Friday, March 29, 2013

To the woods!

March 2012

I am about to leave the house en route to the woods of northern Manhattan. Yes, we have them. Woods.

Clare (a fellow South African), Pritha and I will be looking for field garlic and watching out for young poison ivy. And picnicking.

I have no idea what to expect, actually. It's a late-spring; at least, later than last year. And yesterday the pear blossoms started to pop. Just a little. Actual white showing from the buds. Tomorrow they will open, in 50'F weather. I hope to find the spicebush in bloom, as above - that was March 24th, last year.

Dicentra cucullaria - Dutchman's breeches

I have a small picnic. Cucumber sandwiches on soft and entirely unwholesome white bread. Chicken liver mousse. Crackers.

And gin and tonic to celebrate the first real foraging outing of the year.  Of course I have ice.


  1. Is young poison ivy difficult to identify? We get some poisin ivy in our back yard and I'm pretty sure that I can recognise it when it's in its three leave stage but....I'm super allergic to it. I found out after the fact that it was twined in some azeleas that we were taking out two years ago. I didn't even see it.

    1. I think it is a matter of size. While the new leaves follow the rule of three, when unfurling they are really small and easily overlooked. Bare stems and roots are the worst-- no visual clues. One year after a struggle with a rose we were transplanting from an abandoned homestead, I realized what I thought were rose roots were actually poison ivy roots. Scratches plus poison ivy roots equals baseball mitt sized hands requiring ER treatment. Needless to say, I am eagle eyed and hyper vigilant today. Katie Scott

  2. Katie C. Watch for new pale red leaves. I have no idea how virulent they are as I've never been bit, so to speak. I'll post some pictures, soon.

    I know the little #^!*&%#@$rs from prior acquaintance, spotting them in leaf in early spring. The pre-spring suspects are vertical and supple twigs, about 2-3' tall. None in leaf, but red tips showing. The woods are late, this year.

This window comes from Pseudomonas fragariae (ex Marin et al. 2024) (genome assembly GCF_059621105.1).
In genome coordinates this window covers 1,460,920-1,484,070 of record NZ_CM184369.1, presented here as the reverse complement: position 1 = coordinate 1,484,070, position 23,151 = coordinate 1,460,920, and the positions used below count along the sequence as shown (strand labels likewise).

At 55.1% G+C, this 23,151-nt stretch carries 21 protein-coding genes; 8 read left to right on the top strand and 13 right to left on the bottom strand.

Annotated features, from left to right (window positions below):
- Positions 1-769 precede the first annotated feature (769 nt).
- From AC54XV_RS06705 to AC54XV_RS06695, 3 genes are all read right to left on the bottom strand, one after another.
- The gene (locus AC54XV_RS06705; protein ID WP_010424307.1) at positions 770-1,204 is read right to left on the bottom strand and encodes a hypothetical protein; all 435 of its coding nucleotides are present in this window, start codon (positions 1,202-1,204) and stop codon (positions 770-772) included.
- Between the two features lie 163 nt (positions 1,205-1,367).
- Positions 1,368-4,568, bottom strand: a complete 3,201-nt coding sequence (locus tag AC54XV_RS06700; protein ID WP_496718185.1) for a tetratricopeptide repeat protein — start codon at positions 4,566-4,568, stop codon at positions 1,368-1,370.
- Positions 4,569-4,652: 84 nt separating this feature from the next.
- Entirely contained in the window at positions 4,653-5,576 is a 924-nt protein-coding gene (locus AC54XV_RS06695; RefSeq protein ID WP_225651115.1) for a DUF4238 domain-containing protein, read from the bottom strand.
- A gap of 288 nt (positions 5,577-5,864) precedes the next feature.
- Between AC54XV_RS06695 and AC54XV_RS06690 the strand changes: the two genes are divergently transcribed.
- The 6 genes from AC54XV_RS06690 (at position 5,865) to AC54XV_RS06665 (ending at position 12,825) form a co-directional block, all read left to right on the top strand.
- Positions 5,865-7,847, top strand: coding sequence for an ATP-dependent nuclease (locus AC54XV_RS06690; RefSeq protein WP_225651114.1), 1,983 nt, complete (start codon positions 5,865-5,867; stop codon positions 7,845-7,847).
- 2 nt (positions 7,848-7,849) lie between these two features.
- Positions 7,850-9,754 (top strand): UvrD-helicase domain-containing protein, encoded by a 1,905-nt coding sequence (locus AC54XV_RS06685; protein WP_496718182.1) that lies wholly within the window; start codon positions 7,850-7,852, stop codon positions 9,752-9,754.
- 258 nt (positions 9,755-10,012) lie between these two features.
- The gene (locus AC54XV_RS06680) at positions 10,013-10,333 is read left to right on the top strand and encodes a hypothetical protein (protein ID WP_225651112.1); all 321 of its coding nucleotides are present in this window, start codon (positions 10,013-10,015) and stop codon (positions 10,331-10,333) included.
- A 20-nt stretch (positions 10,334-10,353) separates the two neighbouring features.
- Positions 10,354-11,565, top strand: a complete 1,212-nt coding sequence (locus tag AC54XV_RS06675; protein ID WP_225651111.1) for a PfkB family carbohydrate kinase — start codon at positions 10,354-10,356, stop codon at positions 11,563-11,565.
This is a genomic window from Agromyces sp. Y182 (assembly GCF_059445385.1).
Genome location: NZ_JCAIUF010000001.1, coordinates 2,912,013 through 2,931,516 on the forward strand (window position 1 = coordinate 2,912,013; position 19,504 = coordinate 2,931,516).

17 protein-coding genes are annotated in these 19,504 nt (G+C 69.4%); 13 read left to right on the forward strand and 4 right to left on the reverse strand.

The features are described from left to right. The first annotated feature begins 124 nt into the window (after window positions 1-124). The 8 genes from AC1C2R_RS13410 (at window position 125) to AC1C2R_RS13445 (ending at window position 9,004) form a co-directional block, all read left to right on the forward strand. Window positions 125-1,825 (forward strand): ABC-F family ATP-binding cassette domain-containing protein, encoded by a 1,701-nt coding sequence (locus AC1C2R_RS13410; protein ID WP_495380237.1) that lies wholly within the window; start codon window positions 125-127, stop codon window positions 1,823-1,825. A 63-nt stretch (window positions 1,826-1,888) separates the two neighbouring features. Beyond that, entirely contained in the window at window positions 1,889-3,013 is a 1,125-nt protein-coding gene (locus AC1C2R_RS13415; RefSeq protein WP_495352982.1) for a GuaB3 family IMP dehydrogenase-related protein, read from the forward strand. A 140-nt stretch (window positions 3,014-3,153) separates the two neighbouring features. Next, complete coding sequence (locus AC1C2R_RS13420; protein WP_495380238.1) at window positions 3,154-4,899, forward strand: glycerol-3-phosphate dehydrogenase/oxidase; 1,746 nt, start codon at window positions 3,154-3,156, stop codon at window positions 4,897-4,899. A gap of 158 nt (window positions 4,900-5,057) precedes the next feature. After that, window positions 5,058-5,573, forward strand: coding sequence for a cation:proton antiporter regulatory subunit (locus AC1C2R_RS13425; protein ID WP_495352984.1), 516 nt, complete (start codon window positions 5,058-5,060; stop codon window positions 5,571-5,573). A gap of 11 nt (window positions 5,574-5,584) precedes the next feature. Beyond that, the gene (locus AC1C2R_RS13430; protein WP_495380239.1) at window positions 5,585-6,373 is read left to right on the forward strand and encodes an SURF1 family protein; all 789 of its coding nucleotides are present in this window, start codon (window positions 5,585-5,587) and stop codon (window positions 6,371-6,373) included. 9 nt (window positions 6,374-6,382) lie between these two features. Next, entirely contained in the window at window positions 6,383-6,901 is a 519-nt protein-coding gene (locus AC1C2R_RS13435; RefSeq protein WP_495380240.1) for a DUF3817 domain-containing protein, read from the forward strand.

Katie - that sounds like a horrible experience. At least you're not a man and did not go and pee after handling poison ivy. All I'm sayin'.

    1. That would be a horror. I can relate one more true incident from my childhood. My parents were clearing underbrush at the new house though in the 1950's. They made a pile and lit it not realizing that the bare limbs were mostly poison ivy and oak. My mother stood in the smoke which, as smoke does, traveled everywhere including under every piece of clothing down to bare skin! She was bedridden for weeks. The only treatment was calamine lotion which is practically no treatment at all in my opinion. Thank the powers. That today we have those products to wash away the urushinol and cortisone for when you forget to take some with you.

  3. Hey, there's two of us Katies! Well I cleared out some brush this weekend where I know there was poison ivy in the past. I wore gloves and tossed everything in the laundry far no itching...I saw your twig picture from your foraging trip. I'll have to take a better look around the back yard. I didn't realize that the new leaves would be red. I thought that only happened in the fall. Anyway, there's still a ton to clean up and I know there is more poison ivy.


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